I wanted to ask my mom if she thought this would become a new Tree of Life massacre, which left 11 Jews dead in 2018. That was Pittsburgh, a city with an old Jewish presence; a supposedly safe place for us. But I kept silent.

Being Jewish in the United States is not black and white. It’s closer to gray, which was my grandfather’s Americanized surname. He was Czech, a Holocaust survivor, refugee and immigrant who died in 1992 from what my family believes to be depression and a shattered heart.

He could’ve chosen a number of names that would’ve better reflected what he was given at birth: Goldberger. My grandfather could’ve been Eugene Gold, a perfect name for what he became in the United States: a helpless gambler and door-to-door salesman.

Instead, he chose the color gray exactly because it sounded generic, so it ― and he ― would blend, like a puff of smoke fading into blue air. Except my grandfather misspelled it as “Graye,” perhaps as a quiet rebellion to signify he was different, foreign.

Eugene never talked about the before-life. He was just a teenager when Hitler rose to power. His story, what happened during the war, went with him when he passed when I was 5. There are a few photos of him in our family album, but I have no memories of him.

About a half-hour into watching the hostage story, I heard my mother talk over the news anchors: “What did Grandpa Graye always say?”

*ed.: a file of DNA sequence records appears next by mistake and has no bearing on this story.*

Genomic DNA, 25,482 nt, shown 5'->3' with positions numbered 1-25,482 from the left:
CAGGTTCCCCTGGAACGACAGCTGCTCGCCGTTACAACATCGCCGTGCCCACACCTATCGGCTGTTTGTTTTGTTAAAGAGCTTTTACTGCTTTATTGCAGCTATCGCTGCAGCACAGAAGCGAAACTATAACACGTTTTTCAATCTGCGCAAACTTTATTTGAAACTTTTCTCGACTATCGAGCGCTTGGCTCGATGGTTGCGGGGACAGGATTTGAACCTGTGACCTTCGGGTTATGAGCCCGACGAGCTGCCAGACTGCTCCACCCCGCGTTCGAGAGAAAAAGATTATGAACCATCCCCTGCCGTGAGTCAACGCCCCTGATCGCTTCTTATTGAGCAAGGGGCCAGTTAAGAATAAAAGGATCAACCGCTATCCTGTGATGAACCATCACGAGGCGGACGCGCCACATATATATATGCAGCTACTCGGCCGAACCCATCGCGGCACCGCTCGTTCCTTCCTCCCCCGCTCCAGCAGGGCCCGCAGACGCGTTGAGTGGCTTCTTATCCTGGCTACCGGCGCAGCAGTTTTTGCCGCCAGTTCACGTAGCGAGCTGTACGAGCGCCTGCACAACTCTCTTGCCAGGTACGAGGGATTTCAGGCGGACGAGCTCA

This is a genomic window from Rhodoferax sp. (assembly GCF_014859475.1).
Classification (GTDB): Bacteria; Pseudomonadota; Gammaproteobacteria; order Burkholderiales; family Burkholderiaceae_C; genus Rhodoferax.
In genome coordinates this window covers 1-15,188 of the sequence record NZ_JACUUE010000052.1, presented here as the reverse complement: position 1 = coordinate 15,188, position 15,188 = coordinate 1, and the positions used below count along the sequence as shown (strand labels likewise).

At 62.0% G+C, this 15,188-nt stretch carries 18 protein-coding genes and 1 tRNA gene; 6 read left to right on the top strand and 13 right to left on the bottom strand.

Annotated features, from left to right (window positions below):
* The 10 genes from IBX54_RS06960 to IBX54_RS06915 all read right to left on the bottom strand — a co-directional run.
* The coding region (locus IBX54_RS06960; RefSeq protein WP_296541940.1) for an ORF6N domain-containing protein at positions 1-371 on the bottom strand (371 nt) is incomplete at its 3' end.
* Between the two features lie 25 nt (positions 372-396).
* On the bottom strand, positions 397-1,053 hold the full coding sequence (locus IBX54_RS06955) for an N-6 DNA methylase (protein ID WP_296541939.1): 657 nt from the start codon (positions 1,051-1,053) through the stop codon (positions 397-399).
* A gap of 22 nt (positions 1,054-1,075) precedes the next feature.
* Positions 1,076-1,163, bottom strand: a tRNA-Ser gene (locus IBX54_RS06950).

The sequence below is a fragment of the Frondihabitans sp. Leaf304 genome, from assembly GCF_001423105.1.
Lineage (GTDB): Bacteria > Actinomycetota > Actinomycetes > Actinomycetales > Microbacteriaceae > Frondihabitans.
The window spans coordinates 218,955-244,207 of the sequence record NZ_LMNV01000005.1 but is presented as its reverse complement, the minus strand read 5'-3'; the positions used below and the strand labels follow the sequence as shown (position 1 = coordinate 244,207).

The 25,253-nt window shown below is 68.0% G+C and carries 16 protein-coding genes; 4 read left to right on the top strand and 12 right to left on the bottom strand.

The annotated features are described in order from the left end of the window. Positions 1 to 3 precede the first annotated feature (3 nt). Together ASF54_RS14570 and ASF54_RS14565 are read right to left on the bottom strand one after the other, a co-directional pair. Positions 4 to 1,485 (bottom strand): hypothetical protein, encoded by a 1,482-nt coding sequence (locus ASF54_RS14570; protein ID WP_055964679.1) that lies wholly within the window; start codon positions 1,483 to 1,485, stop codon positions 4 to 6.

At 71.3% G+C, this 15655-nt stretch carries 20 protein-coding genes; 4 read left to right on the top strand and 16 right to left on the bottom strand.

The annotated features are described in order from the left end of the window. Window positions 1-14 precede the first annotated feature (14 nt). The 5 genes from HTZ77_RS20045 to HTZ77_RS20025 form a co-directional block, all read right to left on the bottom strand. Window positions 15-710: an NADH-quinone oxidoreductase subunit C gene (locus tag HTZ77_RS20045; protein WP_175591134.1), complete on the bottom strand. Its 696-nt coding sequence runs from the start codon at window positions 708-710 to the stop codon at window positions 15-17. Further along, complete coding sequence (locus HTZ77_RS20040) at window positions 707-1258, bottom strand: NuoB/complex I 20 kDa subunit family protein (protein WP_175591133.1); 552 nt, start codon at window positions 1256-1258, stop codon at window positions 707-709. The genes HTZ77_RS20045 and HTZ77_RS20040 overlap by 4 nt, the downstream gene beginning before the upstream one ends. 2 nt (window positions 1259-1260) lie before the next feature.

I already knew the litany. “Don’t go to synagogue. Don’t put your names on any lists. Don’t tell anyone you’re Jewish.” She shook her head and puffed on her vaporizer.

I asked Mom: “You don’t feel like you’re hidden, like you’ve lived a closeted life?” My mother was born in Detroit and grew up in Michigan, but Grandpa Graye taught her the same things she taught me: Don’t tell anyone that you’re Jewish. Don’t let them know. Don’t even wear a Star of David around your neck.

My mother shook her head. “I don’t view it that way because you’ve got your religious Jews, and your cultural Jews, and Jews who are just... Jews.”

According to Judaism, if your mother’s Jewish then you’re Jewish no matter what. This applies to me even though my late father came from poor country people in Alabama who had no religion. It means I’m Jewish although my family and I almost never went to synagogue and only occasionally celebrated Chanukah and the high holidays.

As the news networks stalled on the hostage situation in Colleyville, I wandered back to my room. I tried to work on my grad school thesis ― a novel on migrant prison camps on U.S. soil, about the wicked detention-deportation machinery of modern-day America ― but I couldn’t concentrate.